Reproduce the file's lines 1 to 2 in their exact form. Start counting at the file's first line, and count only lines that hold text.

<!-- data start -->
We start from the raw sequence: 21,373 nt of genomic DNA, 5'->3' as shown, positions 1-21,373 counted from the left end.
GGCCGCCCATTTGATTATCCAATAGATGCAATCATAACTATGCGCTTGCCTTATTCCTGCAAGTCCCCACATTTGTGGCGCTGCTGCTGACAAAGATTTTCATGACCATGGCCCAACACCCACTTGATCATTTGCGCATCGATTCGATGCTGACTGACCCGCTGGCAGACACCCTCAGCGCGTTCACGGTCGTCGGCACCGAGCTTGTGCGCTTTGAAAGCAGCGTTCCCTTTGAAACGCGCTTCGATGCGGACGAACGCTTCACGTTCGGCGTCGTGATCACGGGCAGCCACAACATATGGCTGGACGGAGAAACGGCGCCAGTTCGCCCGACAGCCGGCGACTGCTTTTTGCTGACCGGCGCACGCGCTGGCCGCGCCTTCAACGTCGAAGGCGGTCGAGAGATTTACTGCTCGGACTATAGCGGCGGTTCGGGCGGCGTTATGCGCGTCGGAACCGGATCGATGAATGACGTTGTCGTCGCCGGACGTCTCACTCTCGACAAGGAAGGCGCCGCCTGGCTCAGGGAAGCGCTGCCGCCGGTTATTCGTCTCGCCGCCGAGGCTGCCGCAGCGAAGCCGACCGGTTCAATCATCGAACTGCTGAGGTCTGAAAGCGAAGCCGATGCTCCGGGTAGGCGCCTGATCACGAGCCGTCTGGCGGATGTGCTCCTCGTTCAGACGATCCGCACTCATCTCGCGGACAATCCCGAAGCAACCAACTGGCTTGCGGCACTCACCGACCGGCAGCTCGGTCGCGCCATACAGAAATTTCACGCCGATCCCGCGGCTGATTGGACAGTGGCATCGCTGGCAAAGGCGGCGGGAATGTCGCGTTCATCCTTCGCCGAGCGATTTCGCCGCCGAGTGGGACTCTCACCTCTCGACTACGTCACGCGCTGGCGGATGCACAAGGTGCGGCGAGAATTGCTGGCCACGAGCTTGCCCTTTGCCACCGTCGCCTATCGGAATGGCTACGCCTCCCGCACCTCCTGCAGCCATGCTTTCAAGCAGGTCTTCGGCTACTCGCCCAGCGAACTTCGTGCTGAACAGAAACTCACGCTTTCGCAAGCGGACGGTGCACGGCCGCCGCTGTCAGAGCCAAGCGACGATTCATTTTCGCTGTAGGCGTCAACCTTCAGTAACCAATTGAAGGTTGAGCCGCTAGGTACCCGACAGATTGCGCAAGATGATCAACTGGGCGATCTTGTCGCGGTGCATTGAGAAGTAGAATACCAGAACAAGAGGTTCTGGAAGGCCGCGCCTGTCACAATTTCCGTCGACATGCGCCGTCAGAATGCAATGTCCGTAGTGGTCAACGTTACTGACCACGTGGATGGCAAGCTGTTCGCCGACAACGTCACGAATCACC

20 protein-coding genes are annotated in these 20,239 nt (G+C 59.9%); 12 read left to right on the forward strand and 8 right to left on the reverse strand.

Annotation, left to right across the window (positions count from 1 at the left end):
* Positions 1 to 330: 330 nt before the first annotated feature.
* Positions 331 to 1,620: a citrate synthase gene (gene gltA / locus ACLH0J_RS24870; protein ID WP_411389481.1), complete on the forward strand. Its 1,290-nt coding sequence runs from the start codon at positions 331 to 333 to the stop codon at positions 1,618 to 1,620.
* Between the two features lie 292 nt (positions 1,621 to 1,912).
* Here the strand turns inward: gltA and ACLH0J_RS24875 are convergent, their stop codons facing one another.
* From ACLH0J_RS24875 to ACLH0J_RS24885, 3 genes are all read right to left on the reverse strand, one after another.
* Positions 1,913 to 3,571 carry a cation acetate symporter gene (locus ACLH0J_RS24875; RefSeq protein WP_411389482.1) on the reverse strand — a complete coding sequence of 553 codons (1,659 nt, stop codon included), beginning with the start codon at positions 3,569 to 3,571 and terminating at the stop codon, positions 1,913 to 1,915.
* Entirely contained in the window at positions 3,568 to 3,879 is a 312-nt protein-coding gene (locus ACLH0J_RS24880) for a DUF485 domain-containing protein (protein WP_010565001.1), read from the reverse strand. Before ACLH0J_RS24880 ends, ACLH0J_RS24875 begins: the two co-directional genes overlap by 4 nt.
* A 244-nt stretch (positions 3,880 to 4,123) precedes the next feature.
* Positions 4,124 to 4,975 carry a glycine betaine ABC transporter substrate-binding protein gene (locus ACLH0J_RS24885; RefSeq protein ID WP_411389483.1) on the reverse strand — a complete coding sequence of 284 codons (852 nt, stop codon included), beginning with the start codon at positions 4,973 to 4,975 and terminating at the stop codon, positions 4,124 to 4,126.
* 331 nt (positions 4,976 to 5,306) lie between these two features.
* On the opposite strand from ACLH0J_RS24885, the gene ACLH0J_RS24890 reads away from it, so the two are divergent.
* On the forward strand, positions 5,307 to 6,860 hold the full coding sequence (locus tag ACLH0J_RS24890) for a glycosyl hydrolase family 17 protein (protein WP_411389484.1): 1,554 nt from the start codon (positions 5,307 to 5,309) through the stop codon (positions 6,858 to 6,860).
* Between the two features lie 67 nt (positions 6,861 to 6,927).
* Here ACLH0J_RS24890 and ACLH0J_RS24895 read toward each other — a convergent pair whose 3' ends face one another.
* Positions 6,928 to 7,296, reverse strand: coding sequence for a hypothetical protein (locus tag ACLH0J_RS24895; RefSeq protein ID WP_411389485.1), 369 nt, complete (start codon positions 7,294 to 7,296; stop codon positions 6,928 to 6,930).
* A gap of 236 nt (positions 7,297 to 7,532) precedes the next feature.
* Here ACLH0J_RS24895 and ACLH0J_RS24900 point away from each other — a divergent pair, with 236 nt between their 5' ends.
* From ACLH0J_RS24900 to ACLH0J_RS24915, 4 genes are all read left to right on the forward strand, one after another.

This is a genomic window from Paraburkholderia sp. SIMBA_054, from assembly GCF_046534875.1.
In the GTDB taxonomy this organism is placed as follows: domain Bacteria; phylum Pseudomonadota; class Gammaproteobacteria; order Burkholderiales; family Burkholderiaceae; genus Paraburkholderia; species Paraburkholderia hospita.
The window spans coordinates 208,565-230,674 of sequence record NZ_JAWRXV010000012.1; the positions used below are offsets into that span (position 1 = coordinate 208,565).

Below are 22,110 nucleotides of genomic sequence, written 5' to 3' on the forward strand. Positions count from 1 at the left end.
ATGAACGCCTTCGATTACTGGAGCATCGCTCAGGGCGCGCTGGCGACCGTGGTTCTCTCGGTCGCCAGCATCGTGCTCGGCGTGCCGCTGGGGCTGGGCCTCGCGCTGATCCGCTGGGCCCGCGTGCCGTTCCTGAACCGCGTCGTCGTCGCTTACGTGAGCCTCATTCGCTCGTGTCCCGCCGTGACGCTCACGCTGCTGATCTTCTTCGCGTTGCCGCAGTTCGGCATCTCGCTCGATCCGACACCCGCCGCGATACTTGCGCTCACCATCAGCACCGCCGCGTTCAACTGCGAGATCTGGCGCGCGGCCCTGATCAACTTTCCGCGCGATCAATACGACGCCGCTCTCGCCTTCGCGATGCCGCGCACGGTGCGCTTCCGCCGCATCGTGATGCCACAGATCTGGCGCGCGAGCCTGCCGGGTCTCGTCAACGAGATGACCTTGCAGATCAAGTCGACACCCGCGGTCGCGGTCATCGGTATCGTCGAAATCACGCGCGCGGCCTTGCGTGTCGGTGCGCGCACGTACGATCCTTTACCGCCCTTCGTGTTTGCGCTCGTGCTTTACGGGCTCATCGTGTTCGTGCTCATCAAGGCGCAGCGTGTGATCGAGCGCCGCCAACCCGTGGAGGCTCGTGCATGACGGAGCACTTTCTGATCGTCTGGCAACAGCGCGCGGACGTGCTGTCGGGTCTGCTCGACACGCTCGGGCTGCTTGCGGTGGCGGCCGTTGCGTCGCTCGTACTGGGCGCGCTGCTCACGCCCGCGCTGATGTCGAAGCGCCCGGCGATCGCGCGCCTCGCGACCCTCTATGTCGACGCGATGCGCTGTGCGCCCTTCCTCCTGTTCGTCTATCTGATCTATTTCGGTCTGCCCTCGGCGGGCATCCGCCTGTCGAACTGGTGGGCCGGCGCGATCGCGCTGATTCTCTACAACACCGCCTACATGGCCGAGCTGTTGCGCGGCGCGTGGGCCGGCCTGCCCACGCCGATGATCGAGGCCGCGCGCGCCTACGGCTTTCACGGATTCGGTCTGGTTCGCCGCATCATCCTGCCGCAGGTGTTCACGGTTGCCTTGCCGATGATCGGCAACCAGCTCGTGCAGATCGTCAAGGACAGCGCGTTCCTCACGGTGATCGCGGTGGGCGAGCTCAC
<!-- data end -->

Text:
We start from the raw sequence: 21,373 nt of genomic DNA, 5'->3' as shown, positions 1-21,373 counted from the left end.
GGCCGCCCATTTGATTATCCAATAGATGCAATCATAACTATGCGCTTGCCTTATTCCTGCAAGTCCCCACATTTGTGGCGCTGCTGCTGACAAAGATTTTCATGACCATGGCCCAACACCCACTTGATCATTTGCGCATCGATTCGATGCTGACTGACCCGCTGGCAGACACCCTCAGCGCGTTCACGGTCGTCGGCACCGAGCTTGTGCGCTTTGAAAGCAGCGTTCCCTTTGAAACGCGCTTCGATGCGGACGAACGCTTCACGTTCGGCGTCGTGATCACGGGCAGCCACAACATATGGCTGGACGGAGAAACGGCGCCAGTTCGCCCGACAGCCGGCGACTGCTTTTTGCTGACCGGCGCACGCGCTGGCCGCGCCTTCAACGTCGAAGGCGGTCGAGAGATTTACTGCTCGGACTATAGCGGCGGTTCGGGCGGCGTTATGCGCGTCGGAACCGGATCGATGAATGACGTTGTCGTCGCCGGACGTCTCACTCTCGACAAGGAAGGCGCCGCCTGGCTCAGGGAAGCGCTGCCGCCGGTTATTCGTCTCGCCGCCGAGGCTGCCGCAGCGAAGCCGACCGGTTCAATCATCGAACTGCTGAGGTCTGAAAGCGAAGCCGATGCTCCGGGTAGGCGCCTGATCACGAGCCGTCTGGCGGATGTGCTCCTCGTTCAGACGATCCGCACTCATCTCGCGGACAATCCCGAAGCAACCAACTGGCTTGCGGCACTCACCGACCGGCAGCTCGGTCGCGCCATACAGAAATTTCACGCCGATCCCGCGGCTGATTGGACAGTGGCATCGCTGGCAAAGGCGGCGGGAATGTCGCGTTCATCCTTCGCCGAGCGATTTCGCCGCCGAGTGGGACTCTCACCTCTCGACTACGTCACGCGCTGGCGGATGCACAAGGTGCGGCGAGAATTGCTGGCCACGAGCTTGCCCTTTGCCACCGTCGCCTATCGGAATGGCTACGCCTCCCGCACCTCCTGCAGCCATGCTTTCAAGCAGGTCTTCGGCTACTCGCCCAGCGAACTTCGTGCTGAACAGAAACTCACGCTTTCGCAAGCGGACGGTGCACGGCCGCCGCTGTCAGAGCCAAGCGACGATTCATTTTCGCTGTAGGCGTCAACCTTCAGTAACCAATTGAAGGTTGAGCCGCTAGGTACCCGACAGATTGCGCAAGATGATCAACTGGGCGATCTTGTCGCGGTGCATTGAGAAGTAGAATACCAGAACAAGAGGTTCTGGAAGGCCGCGCCTGTCACAATTTCCGTCGACATGCGCCGTCAGAATGCAATGTCCGTAGTGGTCAACGTTACTGACCACGTGGATGGCAAGCTGTTCGCCGACAACGTCACGAATCACC